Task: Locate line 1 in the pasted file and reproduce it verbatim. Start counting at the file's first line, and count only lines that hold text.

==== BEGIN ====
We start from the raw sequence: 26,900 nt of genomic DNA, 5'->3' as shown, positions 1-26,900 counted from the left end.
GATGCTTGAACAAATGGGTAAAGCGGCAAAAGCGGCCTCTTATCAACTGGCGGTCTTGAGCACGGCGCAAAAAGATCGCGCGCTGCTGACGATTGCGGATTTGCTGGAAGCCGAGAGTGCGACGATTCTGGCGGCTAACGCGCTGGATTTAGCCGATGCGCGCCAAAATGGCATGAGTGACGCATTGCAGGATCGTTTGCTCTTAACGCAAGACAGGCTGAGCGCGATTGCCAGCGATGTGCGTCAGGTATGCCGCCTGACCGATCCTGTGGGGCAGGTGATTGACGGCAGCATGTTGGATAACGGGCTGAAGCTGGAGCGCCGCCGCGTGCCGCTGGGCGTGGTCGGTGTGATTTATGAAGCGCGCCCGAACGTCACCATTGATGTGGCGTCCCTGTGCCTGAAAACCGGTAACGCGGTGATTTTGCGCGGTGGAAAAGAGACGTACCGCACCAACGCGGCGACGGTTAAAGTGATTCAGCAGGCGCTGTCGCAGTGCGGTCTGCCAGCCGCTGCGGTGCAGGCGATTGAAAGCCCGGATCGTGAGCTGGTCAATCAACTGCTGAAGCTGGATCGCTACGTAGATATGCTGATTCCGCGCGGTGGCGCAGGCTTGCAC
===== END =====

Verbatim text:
We start from the raw sequence: 26,900 nt of genomic DNA, 5'->3' as shown, positions 1-26,900 counted from the left end.